“Though music be a universal language, it is spoken with all sorts of accents”.-
George Bernard Shaw, Music in London (1890)
Soda. Pop. Cola. Coke.
Depending on where you live, you probably use one of these terms to order a carbonated drink at a restaurant. If you use one not common to the area, you might get a confused look from your server.
Dialects make a difference in our everyday communication. We use expressions and special phrases to make ourselves more clear and to identify ourselves with a certain group or culture.
The same is true when we play particular styles of music.
When we perform, our musical dialect helps us to express ourselves and makes a statement about who we are. However, sometimes we forget to respect the manner in which someone else is speaking musically.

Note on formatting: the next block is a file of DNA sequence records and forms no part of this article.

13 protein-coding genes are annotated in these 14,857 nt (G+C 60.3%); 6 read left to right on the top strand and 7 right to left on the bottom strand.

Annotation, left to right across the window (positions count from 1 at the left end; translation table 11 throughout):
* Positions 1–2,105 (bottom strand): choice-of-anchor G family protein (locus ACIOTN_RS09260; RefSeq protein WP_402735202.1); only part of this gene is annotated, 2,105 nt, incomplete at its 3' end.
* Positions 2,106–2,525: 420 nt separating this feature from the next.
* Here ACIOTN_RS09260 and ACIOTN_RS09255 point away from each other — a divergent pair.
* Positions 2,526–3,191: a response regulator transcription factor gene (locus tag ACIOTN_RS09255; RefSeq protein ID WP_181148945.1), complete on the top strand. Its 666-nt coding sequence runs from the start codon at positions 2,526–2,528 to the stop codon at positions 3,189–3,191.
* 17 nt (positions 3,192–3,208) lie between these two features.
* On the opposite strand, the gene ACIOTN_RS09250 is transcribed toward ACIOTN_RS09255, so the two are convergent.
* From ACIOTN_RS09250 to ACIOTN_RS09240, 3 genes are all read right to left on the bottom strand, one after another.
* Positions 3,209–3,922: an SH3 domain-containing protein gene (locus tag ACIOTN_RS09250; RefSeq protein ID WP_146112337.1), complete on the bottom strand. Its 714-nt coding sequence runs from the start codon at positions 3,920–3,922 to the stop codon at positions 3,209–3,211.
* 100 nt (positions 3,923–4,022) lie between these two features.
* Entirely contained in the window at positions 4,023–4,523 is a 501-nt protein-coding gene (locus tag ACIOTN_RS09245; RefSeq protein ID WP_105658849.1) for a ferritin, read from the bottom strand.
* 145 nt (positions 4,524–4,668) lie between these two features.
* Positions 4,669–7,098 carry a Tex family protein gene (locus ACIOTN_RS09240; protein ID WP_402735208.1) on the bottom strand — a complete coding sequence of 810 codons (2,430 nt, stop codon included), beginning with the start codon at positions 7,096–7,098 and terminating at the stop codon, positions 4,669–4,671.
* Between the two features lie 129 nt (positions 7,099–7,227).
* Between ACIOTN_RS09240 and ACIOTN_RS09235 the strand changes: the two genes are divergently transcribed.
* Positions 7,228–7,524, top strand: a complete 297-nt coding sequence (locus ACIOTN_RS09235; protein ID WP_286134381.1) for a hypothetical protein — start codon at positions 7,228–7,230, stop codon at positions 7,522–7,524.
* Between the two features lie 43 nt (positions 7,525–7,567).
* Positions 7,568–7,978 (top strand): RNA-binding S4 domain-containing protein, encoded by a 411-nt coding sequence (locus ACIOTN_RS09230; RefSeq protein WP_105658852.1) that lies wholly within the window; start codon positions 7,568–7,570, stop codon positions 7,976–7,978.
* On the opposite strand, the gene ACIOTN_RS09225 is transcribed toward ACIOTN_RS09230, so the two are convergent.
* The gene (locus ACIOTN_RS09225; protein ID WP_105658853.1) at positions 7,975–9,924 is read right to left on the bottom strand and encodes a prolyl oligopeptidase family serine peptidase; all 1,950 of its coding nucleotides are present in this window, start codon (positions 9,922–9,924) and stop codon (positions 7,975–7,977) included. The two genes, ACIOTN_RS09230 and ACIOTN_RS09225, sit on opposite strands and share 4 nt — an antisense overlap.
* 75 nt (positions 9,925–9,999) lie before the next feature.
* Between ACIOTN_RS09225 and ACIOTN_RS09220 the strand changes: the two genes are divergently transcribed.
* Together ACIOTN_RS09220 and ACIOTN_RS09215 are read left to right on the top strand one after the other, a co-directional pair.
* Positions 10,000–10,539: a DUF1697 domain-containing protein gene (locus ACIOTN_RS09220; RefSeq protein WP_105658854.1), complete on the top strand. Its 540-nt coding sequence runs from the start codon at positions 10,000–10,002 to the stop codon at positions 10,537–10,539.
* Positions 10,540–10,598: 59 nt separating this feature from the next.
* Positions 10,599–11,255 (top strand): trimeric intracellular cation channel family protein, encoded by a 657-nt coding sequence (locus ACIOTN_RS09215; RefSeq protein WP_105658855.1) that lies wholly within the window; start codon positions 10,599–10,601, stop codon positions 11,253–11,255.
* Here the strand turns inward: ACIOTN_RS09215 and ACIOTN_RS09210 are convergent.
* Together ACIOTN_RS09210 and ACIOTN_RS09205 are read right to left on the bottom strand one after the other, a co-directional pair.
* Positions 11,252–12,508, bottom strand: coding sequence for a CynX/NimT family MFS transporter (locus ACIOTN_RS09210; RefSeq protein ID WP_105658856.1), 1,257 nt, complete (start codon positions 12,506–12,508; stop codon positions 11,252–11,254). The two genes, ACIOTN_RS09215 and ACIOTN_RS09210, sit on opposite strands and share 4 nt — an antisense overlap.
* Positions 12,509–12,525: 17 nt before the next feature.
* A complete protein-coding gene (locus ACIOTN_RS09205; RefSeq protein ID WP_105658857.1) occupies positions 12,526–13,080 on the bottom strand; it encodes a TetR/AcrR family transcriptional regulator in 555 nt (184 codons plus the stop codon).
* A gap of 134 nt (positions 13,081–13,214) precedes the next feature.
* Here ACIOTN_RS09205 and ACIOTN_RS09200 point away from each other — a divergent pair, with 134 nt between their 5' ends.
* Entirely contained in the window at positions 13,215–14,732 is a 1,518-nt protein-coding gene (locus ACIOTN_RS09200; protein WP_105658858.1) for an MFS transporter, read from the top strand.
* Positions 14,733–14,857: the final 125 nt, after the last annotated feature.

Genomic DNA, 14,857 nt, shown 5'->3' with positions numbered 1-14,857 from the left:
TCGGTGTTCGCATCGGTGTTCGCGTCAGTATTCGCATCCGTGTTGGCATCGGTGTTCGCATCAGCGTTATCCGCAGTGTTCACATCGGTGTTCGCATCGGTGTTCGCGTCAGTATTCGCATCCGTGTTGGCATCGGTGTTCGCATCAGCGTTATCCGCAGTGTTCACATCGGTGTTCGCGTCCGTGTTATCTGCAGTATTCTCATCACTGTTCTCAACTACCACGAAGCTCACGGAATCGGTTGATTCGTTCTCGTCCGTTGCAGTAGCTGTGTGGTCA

Every style of music has a unique combination of melody, rhythm and harmony. Great musicians know the importance of matching their sound to the style. If you put too much of your preferred accent into music that doesn’t call for it, you may not communicate effectively. For example, you may be accustomed to using gospel style chord progressions, but when you play a Top 40 pop song, those progressions no longer translate.
The question every musician must ask is this; am I effectively connecting with my ensemble? If not, adjust your accent. Being able to modify your approach to fit the moment is an essential skill for every artist.
Respect the style, and you’ll find other musicians will respect you.
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